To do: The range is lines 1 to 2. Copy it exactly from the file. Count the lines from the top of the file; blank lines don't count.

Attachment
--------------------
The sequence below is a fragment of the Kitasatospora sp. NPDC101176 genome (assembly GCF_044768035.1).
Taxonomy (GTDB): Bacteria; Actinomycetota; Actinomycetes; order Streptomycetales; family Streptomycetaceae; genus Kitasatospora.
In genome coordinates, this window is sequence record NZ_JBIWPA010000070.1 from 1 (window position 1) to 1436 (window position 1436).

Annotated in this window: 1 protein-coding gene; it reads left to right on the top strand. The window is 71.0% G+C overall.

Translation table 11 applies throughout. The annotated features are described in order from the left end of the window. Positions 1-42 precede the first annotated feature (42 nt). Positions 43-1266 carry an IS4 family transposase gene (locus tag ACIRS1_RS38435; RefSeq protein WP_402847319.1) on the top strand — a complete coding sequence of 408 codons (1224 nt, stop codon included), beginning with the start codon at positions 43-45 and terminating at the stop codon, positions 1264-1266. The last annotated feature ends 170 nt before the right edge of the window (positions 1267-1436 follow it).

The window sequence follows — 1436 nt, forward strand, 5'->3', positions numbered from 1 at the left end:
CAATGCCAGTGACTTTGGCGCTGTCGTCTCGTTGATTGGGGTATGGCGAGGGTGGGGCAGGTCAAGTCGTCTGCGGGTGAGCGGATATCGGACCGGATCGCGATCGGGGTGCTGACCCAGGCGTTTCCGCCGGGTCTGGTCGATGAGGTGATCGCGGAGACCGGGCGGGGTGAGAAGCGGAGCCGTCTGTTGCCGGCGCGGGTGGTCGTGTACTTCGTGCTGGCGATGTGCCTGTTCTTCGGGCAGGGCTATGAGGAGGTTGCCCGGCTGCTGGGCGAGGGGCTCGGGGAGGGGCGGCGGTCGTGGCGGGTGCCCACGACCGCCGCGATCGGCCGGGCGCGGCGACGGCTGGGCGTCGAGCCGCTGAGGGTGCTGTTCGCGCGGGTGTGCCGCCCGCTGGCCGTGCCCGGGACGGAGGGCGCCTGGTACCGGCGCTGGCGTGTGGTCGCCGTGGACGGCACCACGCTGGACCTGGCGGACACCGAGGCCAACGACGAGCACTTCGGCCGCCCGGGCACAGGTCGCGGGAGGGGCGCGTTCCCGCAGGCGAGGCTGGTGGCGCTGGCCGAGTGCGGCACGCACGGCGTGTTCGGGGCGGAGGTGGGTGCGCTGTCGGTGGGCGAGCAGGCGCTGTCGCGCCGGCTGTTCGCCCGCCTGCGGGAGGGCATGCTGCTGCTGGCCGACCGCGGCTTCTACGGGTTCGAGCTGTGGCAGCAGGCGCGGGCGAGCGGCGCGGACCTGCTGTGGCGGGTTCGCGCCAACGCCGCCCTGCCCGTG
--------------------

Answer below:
The sequence below is a fragment of the Kitasatospora sp. NPDC101176 genome (assembly GCF_044768035.1).
Taxonomy (GTDB): Bacteria; Actinomycetota; Actinomycetes; order Streptomycetales; family Streptomycetaceae; genus Kitasatospora.